Co-responder teams of police and mental health experts can better meet the needs of people in mental health crisis.
One night last June, 22-year-old Christian Glass called 911 for help with his stranded car. A little over an hour later he was dead.
Asked about weapons, Glass mentions tools his family says he used as an amateur geologist.
“I have two knives and a hammer, um, and a rubber mallet. I guess that’s a weapon?,” Glass said. “I’m not dangerous. I will keep my hands completely visible.”
But when deputies in Colorado’s Clear Creek County show up, Glass tells them he’s too scared to get out of his car.
Then they see the knife.
Over about the next hour, officers try to get him out.
Glass smiles — even makes a heart with his hands — but stays in the car.
Officers seem to realize glass is having a mental health crisis. A Colorado State Patrol sergeant notes Glass hasn’t done anything wrong.
“If there’s no crime and he’s not suicidal, homicidal or a great danger, then there’s no reason to contact him,” the sergeant says.
But for reasons that are unclear and now under investigation, officers eventually smash the car window.
What happens next is chaos, and then tragedy.
Officers shoot beanbags and tasers.
Finally, a deputy opens fire.
The next moments are too disturbing for TV. Even the police appear stunned.
Glass’ family says he was a gentle soul, an artist who had bouts of depression. His parents blame police for escalating a situation they say was never truly dangerous.
“We’re a very gentle, quiet family,” said Christian’s mother Sally Glass. “So that level of aggression and those officers really wasn’t in his world. He would have really struggled with that, you know, that would have been outside his comfort zone even to be spoken like that and treated like that.”
Nationwide last year, 101 people “behaving erratically” or having a mental health crisis were killed by police. What happened to Glass is exactly what many police departments across the country say they’re trying harder to prevent.
In Douglas County Colorado, Zachary Zepeski and Kalie Bryant are part of an innovative partnership. He’s a sheriff’s deputy, and she’s a licensed professional counselor with a master’s degree in mental health counseling.
They’re part of what’s called a co-responder team. Handling not only mental health calls, but as their shift starts, also checking in on people they’ve dealt with before.
“Sounds like they are concerned she may be ‘slipping’ is the word they use, again, into a mental health crisis,” Bryant said. “So we are just following up to see how she’s doing. To see what support we can offer her.”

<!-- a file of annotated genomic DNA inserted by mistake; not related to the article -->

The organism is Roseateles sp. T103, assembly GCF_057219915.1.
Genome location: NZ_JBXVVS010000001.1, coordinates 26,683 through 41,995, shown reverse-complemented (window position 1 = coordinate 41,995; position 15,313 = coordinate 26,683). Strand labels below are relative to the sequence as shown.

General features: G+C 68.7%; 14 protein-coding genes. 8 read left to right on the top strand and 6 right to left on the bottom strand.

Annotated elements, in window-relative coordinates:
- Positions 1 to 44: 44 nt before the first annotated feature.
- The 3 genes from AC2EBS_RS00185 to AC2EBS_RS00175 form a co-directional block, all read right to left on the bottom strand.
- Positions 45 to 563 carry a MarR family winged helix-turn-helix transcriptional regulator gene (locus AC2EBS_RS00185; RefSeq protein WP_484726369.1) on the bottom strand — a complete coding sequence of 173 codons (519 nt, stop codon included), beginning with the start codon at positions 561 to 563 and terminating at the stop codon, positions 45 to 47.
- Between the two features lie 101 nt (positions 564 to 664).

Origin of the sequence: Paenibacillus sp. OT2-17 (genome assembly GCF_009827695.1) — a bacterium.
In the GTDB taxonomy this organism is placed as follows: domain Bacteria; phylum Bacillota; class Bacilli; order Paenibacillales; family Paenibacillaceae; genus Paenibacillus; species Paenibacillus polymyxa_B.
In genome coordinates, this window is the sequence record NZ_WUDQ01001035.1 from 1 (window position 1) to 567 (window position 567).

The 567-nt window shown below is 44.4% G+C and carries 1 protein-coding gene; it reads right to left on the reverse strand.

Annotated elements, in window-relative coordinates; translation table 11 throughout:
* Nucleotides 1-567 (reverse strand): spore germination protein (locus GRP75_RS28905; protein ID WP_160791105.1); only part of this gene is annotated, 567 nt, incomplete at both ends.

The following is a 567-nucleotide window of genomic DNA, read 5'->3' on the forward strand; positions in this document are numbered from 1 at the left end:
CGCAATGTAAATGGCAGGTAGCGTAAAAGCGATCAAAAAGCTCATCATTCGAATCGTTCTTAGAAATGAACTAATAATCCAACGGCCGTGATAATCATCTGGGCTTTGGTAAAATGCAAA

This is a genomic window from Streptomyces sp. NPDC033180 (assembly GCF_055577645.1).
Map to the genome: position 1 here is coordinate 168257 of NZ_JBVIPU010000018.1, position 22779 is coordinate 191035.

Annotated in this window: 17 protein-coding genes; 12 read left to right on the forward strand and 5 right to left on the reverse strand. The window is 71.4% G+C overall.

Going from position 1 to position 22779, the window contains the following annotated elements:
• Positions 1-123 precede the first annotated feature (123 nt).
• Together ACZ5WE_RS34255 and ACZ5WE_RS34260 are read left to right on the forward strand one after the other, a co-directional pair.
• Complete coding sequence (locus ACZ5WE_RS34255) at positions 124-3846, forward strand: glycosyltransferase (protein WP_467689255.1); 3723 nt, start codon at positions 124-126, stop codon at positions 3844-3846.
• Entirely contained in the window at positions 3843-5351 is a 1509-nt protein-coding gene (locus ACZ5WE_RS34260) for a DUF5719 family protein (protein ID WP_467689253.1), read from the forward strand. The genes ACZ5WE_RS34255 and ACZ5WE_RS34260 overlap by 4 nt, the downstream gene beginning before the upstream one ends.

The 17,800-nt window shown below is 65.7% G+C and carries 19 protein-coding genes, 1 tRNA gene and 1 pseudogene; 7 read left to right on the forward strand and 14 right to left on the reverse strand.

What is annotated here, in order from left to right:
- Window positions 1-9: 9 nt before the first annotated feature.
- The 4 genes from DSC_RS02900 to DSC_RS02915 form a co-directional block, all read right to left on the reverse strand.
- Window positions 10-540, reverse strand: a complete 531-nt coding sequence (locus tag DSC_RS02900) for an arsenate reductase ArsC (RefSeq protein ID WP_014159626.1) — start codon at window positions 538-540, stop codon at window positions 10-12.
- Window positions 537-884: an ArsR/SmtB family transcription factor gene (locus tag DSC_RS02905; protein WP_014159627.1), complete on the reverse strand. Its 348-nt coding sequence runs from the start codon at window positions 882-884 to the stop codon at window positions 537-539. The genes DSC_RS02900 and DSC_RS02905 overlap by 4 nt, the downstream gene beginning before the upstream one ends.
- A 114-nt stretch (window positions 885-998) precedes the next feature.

Next, they get called to help with someone who appears to be in crisis.
As they arrive, a sergeant tells them the man may still be inside his home.
The man has committed no crime, but Zepeski and Bryant need to make sure he’s OK.
But rather than barge inside, potentially making things worse, the team holds off.
“We don’t try to go in an agitate a situation anymore,” Zepeski said. “There was no crime. The things that were broken were his own, you can break your own stuff. So that’s why we didn’t really force the issue.”
Eventually, they find out the man already left. But their work is just beginning.
“Now is kind of a waiting game,” Zepeski said. “We will keep this one on our radar so now we’ll know if something happens at this address again, that we have an idea of what’s going on inside that apartment.”
“I feel like that we have the ability to develop a relationship with these people and truly get to know them so that they know that they can call for us if they need it,” Bryant said.
In one year across Colorado, teams like this one responded to 15,000 calls and made nearly 8,000 follow-up visits.
Douglas County Sheriff Tony Spurlock says before “co-responder” teams, people having a mental health crisis often ended up behind bars.
“We’re talking misdemeanor crimes, and these people were in the jail,” Spurlock said. “Not a place for someone who has a mental health disorder. We’re not equipped in the jail to treat them, or quite frankly even to house them.”
But more than half of Colorado’s counties do not have “co-responder” teams, including Clear Creek where Christian Glass was killed. His family wants officers held accountable.
“Christian’s killing is a stain on Clear Creek County and on Colorado,” said Christian’s father Simon Glass. “It was a murder by a Colorado official. It cannot stand.”
Newsy reached out to the Clear Creek County Sheriff’s Department. They declined to give is an interview or statement. The district attorney and state investigators are now reviewing the case to see if any officers should face criminal charges. And the FBI and Justice Department tell Newsy they are aware of the case and will “take appropriate action” if they find evidence of federal criminal civil rights violations.